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  19. I have learned so much from you, Andrea. It is so insightful to read a writer’s process. And you are so kind to share it. We will all benefit from your “slip into winter” and your box of dreams….I can’t wait!!

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  20. I’m hopeful this darkest season will see my writing gathering strength. For the first time in too long, a manuscript is growing in length—a good feeling that offsets the cold and dark of January and February!

    I love the idea of your Box of Dreams. And I hope the new year sees them bursting with growth.

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  21. What a beautiful way to savor your dreams. I don’t keep mine in a box, but in a journal, and every once in a while I look at them and wonder. Some I know I’ll never work on, while others are possible. Happy 2015!

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  22. Andrea,
    Lovely writing! I’m drawn to your “tool” box of dreams~ inspirational pieces, quotes, snippets, and story seeds. I have tried to use my phone notes to record “bits;” although your technique appeals to me. The process of putting pen or pencil to paper and the act of securing the musings into a box seems more “certain”or lasting, certainly more beautiful than a phone!

    I, too, prefer the “darkest,”winter months, “the slip into winter,” and seem to write their characteristics into my stories and settings. It’s a deep call, almost a “voice” that brings out my most creative work.

    A beautiful post!

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    • Thanks Lynne 🙂 I suppose it gives them, not an urgency, but a time frame – this year’s ideas to be worked with or lost. Though I wouldn’t ever lose them, they’d be transferred to a notebook if I didn’t use them this year. But it is good to be able to pluck them from the box and work out which ones speak to me.

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  23. I have a box exactly like that one, but it’s full of silly and rather crud bits of jewellery that I never wear. Now you’ve given me a brilliant idea (as you often do, Andrea), so I’m going to get rid of the jewellery and fill it with creative ideas instead. Never too late, even though the new year is now underway.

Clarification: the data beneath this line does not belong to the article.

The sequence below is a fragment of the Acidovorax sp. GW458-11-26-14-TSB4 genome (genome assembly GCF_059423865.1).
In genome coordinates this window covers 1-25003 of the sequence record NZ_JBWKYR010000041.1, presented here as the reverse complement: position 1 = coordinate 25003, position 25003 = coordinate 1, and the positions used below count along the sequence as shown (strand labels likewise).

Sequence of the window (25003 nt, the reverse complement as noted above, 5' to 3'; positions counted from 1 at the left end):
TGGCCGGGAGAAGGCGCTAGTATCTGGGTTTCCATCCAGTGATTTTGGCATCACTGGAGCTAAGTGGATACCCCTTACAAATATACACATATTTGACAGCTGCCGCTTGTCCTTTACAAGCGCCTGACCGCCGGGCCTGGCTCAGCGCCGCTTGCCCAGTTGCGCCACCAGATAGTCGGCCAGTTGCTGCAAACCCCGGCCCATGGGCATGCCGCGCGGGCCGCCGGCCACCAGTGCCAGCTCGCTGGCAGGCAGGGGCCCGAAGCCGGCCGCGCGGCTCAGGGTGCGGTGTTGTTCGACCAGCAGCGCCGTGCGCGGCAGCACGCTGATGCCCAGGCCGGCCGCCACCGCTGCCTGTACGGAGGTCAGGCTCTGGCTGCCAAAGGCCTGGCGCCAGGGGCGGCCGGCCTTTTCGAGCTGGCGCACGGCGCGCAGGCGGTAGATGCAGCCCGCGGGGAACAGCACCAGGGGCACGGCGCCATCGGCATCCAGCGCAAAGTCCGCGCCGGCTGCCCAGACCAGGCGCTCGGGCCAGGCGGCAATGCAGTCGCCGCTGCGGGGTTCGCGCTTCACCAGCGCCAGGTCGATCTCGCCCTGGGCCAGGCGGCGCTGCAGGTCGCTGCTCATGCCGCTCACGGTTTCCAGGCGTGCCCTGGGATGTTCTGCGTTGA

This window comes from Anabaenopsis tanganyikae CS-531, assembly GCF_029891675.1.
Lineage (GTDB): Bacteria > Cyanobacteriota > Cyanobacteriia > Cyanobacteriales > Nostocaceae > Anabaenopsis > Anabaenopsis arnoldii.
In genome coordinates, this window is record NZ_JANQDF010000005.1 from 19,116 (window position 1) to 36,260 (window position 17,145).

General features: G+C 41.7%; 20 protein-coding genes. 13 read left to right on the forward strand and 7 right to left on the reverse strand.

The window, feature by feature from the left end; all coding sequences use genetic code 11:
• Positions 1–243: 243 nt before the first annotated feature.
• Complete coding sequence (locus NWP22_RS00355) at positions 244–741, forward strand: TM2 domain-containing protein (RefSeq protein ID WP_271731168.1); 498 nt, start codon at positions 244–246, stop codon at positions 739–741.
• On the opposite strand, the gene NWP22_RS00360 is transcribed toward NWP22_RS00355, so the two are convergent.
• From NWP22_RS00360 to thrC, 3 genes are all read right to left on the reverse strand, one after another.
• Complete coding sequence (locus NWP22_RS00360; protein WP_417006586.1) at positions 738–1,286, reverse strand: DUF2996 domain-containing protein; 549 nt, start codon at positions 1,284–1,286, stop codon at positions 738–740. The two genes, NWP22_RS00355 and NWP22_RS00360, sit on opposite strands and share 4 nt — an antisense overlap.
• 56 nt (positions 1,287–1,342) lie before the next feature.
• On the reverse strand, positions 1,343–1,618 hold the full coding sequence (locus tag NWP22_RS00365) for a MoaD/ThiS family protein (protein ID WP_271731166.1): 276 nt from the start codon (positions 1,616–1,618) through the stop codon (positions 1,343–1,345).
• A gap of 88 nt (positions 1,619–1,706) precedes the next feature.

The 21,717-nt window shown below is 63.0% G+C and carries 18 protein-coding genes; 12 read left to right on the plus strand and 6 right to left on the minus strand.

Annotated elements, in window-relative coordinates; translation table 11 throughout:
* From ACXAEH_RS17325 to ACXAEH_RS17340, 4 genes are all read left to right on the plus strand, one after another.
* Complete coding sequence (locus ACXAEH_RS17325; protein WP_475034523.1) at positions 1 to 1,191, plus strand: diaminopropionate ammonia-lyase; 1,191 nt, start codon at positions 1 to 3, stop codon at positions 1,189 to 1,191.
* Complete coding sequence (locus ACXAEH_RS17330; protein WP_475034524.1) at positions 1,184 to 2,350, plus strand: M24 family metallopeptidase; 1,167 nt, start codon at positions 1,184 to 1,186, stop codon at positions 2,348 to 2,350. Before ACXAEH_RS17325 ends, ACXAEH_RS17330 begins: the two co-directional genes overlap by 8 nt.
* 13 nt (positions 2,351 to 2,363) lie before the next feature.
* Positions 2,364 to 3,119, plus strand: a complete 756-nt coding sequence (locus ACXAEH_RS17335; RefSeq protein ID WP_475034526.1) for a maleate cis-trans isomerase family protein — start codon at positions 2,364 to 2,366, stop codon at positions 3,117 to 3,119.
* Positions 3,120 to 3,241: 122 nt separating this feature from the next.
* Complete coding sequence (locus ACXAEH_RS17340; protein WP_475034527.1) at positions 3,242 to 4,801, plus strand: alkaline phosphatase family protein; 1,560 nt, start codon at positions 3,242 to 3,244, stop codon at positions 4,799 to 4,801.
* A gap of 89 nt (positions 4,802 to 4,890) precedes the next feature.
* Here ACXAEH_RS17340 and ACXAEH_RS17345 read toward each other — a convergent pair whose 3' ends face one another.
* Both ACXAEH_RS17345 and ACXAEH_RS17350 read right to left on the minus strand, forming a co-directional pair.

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  24. I love boxes–I think it’s so cool that you have an actual box of dreams. I am rather solitary so I find this time of year oddly invigorating. All the big holidays are done, and I can pull into my Kour cave and do all the things I want to do without any distractions. The weather is the perfect excuse not to venture out much. It’s definitely a very inner time of year.

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      • Summer is tough. I hate being hot. And I’m not one for big parties and events. Though outdoor parties are better because you can wander off when you need to. 😉 Oh yes, that does sound lovely. The ocean is so much calmer when it’s not beachgoing time. 🙂

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  25. Love this idea of a dream box. I am a hoarder of sorts and do collect memories but never really thought of them as a dream box. It seems so much more sweeter now, the thought of putting them together and going through them years later and as you’ve said, it could be anything that could help us be more creative. Thank you for this tip.xoxo